Superintendent Charles Nagle said he is expecting to lose about $6 million in state funding for next school year.
To recoup that, Nagle added five furlough days into next year's calender, which the board approved. By eliminating five days, the system will save about $3 million, he told board members.
Three of those days will be staff development days, while the remaining two are instruction days.
This school year, state officials withheld the funding for six school days, but Columbia County just took away three.
The new calendar includes a week off for Thanksgiving, which was introduced this school year.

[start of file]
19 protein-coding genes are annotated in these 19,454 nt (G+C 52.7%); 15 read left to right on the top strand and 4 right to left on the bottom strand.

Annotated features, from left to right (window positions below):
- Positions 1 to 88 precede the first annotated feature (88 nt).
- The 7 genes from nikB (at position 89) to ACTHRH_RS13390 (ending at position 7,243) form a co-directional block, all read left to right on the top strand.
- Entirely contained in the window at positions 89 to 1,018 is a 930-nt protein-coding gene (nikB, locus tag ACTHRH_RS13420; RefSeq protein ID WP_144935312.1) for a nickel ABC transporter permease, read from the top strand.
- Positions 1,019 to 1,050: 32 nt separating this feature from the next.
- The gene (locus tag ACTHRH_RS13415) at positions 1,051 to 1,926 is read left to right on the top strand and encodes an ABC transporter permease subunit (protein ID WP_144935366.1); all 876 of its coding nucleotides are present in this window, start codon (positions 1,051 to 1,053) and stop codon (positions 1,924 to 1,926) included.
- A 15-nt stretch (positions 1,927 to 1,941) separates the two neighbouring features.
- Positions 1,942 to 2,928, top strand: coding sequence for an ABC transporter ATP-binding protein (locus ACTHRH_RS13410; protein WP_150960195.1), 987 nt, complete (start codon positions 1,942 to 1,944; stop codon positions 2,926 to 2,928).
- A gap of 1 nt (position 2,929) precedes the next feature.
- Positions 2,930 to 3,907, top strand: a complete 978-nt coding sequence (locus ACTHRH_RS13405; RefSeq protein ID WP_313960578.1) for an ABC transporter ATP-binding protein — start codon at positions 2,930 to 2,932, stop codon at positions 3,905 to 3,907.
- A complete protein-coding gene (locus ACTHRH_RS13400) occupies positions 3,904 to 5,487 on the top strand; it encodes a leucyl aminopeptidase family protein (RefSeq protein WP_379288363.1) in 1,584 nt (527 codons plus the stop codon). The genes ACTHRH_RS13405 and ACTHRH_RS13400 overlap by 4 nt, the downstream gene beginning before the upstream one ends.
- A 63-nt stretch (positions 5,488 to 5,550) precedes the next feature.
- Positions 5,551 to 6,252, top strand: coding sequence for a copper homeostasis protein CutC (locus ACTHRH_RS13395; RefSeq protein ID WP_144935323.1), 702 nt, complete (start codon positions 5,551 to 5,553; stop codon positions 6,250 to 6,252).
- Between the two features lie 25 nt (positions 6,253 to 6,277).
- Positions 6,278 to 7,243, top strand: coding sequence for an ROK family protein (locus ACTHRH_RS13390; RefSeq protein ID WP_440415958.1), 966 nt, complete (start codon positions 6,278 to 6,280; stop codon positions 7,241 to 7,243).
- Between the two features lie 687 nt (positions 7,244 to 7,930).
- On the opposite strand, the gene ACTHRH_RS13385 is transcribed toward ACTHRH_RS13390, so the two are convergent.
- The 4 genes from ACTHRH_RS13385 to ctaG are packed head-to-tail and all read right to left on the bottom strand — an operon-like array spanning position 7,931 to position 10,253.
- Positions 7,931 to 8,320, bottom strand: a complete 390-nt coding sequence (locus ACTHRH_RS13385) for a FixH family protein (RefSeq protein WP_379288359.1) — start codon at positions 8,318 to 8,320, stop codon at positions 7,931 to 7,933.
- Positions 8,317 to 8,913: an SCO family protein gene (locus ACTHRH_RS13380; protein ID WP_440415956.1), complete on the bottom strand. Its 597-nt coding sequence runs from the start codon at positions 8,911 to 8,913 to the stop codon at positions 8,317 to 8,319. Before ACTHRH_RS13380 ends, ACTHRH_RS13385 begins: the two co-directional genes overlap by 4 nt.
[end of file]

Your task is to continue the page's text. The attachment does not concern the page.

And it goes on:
Should tax revenue or state funding exceed expectations, furlough days can be eliminated from the calendar, Nagle said.
The board approved eliminating 25 positions, including 12 teaching positions.
The cuts will save about $1.3 million, Deputy Superintendent Sandra Carraway said.
Most of the cuts can be accommodated through attrition, but some teachers likely will be laid off.
At least five positions were in the middle-school Spanish program, which the board decided to phase out Wednesday.
"If you don't cut this, you've got to cut something else," Nagle told school trustees.
The program had been taught to seventh- and eighth-graders, who earned a Spanish I credit.
The program will continue for one more year, so the 455 seventh-graders enrolled in the course can finish the program next year.
The move will save the school system about $350,000 next year and $210,000 the following school year, when middle school Spanish will be gone for good.